Travel by Design
There is a good chance interior designer Alexandra Champalimaud had a hand in your last hotel stay. One of the World's top hotel designers - with upcoming projects at the five star Gainsborough Bath Spa in Bath in England, Island House in the Bahamas and reconceiving the suites at New York's iconic Plaza Hotel - the Lisborn-born, New York based designer spares a few minutes between flights to share some of her travel stories, including canoeing among piranhas, the lure of dirt roads and why she'll always greet strangers with a smile. By Mark Ellwood
What is your earliest travel memory?
It was with my mother, and I was 11 years old. We had a wonderful Jaguar sports car, and we drove across Spain and France, visiting all the Chateaux of the Loire. It was when I first learnt how to indulge when you travel: beautiful hotels, seeing exquisite places and travelling in a beautiful car. It was a very formative trip and a great bonding moment with my mother.
Your family traveled a lot, then?
In my family, there is a saying: our idea of an adventure or time away from a city is when you travel over at least 5 kilometers of dirt road; you get somewhere you're bound to like.
Whats the most exotic trip you've taken?
For years I was a single mum, and impromtu, I went to Brazil for Christmas and New Year (my sister lived in Rio). I love being outdoors and I love adventure, and I just got claustrophobia being inside all the time. I thought, "Where does one go in Brazil that one wouldn't go to often in life again?" It had to be the Amazon.
Did you go alone?
I had my children with me, who were 12 and 15 years old then, and I took them up the river, along with my nephew and neice, who were 17 and 16 at the time. We spent 10 days in dugout canoes and stayed with local villagers along the way. I can still remember the first few piranhas that jumped into the canoe, and a baby croc sraddling the bow.
For an explorer like you, if you could only travel to one place again and never grow bored, where would it be?
No one is allowed to be bored around me. That's a serious problem! And it would be Harbor Island in the Bahamas. For someone who travels as much as I do, I think finding places that make you extremely happy, close to home, is a very smart idea. It has a beautiful beach, where I walk every day, and I adore the ocean; I'm always in it.
You're one of the World's foremost experts for interior design of hotels. Which are your favourites?
The Hotel Bel-Air in Los Angeles. Look, I know I designed it, but I love it, I just love it. It's set in a garden, in a valley full of flowers and it's so intimate. Every guest gets spoilt. Otherwise, I really love Amansara in Cambodia, and I am just now getting to work on a hotel I've always loved because of its story-thats the Raffles in Singapore.
What's the most essential element in an outstanding hotel room?
The bed. It has to be impeccably clean and very comfortable. I can deal without many other things, but the comfort of a bed, the touch of the sheets, the beautiful pillows-you need a good night's sleep because that's why you're there.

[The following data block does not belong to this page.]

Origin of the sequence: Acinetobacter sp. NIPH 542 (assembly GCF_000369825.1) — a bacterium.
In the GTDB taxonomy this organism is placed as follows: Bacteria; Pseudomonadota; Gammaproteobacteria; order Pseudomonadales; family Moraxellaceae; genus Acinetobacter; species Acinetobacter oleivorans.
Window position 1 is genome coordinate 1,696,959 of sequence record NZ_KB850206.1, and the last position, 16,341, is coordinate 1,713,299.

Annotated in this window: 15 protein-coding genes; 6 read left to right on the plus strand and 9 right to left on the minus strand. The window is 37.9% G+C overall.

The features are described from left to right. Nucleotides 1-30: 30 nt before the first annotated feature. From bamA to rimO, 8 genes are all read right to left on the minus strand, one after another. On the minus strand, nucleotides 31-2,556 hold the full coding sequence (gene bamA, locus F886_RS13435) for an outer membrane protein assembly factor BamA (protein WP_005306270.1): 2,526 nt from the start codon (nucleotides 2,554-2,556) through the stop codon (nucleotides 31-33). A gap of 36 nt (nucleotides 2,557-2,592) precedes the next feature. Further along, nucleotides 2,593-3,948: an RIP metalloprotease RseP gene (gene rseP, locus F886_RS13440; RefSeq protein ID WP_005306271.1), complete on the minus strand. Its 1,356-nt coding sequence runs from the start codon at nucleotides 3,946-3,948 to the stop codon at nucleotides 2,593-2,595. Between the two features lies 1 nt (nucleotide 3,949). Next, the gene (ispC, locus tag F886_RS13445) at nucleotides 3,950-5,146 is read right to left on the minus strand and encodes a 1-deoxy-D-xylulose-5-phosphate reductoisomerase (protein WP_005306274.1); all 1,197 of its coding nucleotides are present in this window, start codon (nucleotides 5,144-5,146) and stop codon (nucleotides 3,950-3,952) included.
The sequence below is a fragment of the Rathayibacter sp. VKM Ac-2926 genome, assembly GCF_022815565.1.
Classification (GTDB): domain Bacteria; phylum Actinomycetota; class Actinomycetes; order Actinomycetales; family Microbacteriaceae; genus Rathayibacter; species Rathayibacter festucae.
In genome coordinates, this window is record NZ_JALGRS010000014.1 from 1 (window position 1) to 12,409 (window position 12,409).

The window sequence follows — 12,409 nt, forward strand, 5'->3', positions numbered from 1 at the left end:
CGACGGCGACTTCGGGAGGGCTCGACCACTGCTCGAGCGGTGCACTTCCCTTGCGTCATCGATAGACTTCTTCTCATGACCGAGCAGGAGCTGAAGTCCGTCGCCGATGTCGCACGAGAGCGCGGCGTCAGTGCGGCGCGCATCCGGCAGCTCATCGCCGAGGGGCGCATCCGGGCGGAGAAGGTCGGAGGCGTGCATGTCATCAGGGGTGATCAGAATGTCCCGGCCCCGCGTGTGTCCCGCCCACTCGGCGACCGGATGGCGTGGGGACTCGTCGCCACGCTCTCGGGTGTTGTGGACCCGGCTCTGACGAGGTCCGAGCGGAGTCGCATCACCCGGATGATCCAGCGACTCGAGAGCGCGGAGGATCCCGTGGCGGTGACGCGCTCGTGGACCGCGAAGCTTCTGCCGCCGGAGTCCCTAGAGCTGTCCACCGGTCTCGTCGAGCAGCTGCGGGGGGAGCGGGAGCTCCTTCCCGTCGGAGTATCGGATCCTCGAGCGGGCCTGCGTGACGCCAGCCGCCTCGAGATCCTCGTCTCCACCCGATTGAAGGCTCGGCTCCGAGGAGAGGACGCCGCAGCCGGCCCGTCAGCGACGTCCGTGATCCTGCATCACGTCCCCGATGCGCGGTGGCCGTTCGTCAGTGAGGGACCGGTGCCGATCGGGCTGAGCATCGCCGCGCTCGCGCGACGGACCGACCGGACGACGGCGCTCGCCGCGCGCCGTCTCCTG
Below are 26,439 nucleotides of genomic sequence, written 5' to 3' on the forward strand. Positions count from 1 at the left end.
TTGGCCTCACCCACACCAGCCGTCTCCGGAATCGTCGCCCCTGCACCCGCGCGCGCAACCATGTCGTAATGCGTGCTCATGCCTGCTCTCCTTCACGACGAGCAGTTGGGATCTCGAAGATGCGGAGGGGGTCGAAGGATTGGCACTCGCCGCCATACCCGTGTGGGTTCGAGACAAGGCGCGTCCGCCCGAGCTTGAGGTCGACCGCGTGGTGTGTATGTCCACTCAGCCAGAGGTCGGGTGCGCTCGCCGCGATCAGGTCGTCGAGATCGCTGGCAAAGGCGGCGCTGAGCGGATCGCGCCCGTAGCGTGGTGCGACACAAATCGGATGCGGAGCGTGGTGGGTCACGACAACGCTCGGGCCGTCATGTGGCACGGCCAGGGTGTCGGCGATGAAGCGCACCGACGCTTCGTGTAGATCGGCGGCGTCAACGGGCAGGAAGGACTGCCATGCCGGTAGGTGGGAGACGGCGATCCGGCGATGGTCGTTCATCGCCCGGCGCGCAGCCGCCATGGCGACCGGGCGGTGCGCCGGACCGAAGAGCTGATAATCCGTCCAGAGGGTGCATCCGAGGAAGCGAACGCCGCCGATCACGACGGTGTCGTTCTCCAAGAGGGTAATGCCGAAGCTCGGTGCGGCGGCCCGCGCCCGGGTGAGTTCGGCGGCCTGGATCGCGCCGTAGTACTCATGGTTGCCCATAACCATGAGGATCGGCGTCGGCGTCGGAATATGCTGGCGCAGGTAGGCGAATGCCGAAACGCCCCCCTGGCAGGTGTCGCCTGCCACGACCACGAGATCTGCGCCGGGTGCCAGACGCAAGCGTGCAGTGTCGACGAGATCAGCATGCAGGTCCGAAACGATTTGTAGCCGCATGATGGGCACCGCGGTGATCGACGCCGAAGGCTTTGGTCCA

What's your guiding principle when you design a hotel room?
It needs to be very calming and charming. It's all about the person's comfort, whether padding around barefoot or having a shower or reading a book in bed at night.
Designing hotels across the World, you must accure a hoard of frequent flyer miles.
I go to China a couple of times a year, Europe at least a dozen or two, to LA many, many times and Africa, too. Passport-wise, I burn through them continuously-propably three or four passports in the last 10 years, even after putting extra pages into them. But I've kept them all; there are so many good stories behind those pages.
Any favourite airports?
Nairobi may not be a good airport, but you know you're arriving in Kenya: everything is slightly chaotic, but the people are friendly and it just has a different feel. The building is beautiful, too-no longer a pale yellow, it's turned to cognac.
Do you ever encounter great design in airports?
There's a wonderful lounge at Doha airport that is rather good for VIPs. It has lots of private space and an area where chefs are cooking food for you. You just feel very taken care of. And of course, the Cathay Pacific lounges in Hong Kong were at the forefront of lounge design. It's just a pity they're now a bit overcrowded.
Do you have any onboard rituals?
I usually have a fabulous old shahtoosh that I wrap over my head to create my own tent. I'll sleep or read happily. And I am an aficionado of essential oils by Floracopeia, it's based in California, and focuses on sustainability by working with the local people and replanting. I use the patchouli oil to calm me down and eucalyptus for easier breathing.
After all your travels, is there anywhere on your bucket list you've not yet seen?
Capri. I'd like to go there. And in September, I'm going to Cuba with a wonderful friend who is Cuban-American. I'm really looking forward to that!
And when you get there? I know you have a particular approach in every destination.
I make eye contact with people. It's something that not everyone does, and when I do, I smile. When you go somewhere and someone doesn't smile back, it tells you a lot about the atmosphere of the place, either people are too hurried or too threatened. It's one of the reasons I love Japan-everything is done with such great ceremony. I love Kyoto, such a beautiful city. The Golden Pavillions are to die for and we were there on New Year's, when it was covered in snow. In Japan, there is such great respect for each other, and that's the biggest part of going to a place. It's all about the people and how you engage.